Six SKIMS doctors test positive for H1N1

At least six doctors working at Sher-e-Kashmir Institute of Medical Sciences here have tested positive for the H1N1 influenza, an official source said on Tuesday.
The source said that those who have tested positive for the H1N1 are mostly resident doctors who were performing their duties in “high-risk areas”—the intensive care unit and the isolation ward.
“One of these doctors who was very sick had to be admitted and is currently undergoing treatment,” the source said.
Talking to Kashmir Post, some resident doctors on duty expressed anger over absence of any mechanism or facilities to protect them against infections. The doctors, who wished not to be named, said that the hospital administration was “playing” with their lives.
“Neither any personal protection gear nor any vaccines on subsidy are being made available to us,” they said.
A doctor said that it was due to lack of protection that some of his colleagues contacted the influenza from patients they were treating.
“We are not even being provided the masks recommended for healthcare workers in contact with the H1N1 patients despite our repeated requests. All we have is simple masks and that is exposing us to risks,” the senior resident said.
While some doctors said that they got vaccinated on their own outside the hospital, a majority of paramedics and doctors said that it was the responsibility of the hospital to do so given the costs involved.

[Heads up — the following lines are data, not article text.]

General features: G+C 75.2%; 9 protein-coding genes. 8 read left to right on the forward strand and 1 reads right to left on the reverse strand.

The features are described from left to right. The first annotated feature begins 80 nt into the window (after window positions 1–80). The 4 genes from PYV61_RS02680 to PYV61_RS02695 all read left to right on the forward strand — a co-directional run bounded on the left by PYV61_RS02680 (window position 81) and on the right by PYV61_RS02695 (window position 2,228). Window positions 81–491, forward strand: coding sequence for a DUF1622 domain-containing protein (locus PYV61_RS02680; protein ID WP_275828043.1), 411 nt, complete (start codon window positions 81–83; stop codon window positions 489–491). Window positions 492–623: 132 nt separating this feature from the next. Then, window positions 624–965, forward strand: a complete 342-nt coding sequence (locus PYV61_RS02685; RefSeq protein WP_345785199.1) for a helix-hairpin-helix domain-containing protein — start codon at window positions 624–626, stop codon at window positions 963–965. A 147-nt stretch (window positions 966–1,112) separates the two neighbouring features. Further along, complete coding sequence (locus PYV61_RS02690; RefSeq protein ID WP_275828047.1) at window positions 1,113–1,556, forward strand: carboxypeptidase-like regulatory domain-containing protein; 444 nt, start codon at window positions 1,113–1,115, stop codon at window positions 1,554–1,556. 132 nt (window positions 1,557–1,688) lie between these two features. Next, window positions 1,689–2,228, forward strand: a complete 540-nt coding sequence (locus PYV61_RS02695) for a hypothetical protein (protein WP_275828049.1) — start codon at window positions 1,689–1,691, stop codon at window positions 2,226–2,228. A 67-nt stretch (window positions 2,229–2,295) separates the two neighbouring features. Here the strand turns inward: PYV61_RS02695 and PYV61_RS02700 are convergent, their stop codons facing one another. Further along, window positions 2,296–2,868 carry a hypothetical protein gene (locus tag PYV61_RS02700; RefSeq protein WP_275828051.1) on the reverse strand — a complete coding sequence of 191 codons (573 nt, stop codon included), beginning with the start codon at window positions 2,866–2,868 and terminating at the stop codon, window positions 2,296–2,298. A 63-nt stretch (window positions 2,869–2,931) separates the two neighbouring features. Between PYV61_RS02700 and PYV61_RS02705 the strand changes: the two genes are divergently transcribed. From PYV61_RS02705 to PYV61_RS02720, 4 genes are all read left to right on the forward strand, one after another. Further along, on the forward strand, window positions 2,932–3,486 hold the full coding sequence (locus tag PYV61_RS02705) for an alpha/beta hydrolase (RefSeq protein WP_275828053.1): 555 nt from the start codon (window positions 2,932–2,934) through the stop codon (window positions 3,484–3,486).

Another doctor said that the hospital administration had recently procured some 50 influenza vaccines meant for the staff working in high-risk areas. However, none of the staff members got the vaccine, he said.
“It should be probed what happened to those vaccines. There is a talk heard around that these vaccines were selectively given to people close to higher administration who were given a ‘special slip’ to be shown at pharmacy counters for taking the vaccines,” the source said.
A number of senior doctors at the hospital expressed concern over what they called “mismanagement of the situation.”
“It is a catastrophe in the making. Why didn’t the administration plan for protection of doctors and paramedics in advance when they knew that the staff working in high risk areas could be vulnerable?” a senior faculty member asked.
Medical superintendent SKIMS, Dr S Amin Tabish confirmed that “some” doctors had tested positive for H1N1. “But they are under treatment and are getting better,” he said.
He said that the hospital was in the process of procuring vaccines and “one consignment” had been kept available at the hospital pharmacy last week.
Asked who were given those vaccines, he said, “I don’t have that information.”

Related posts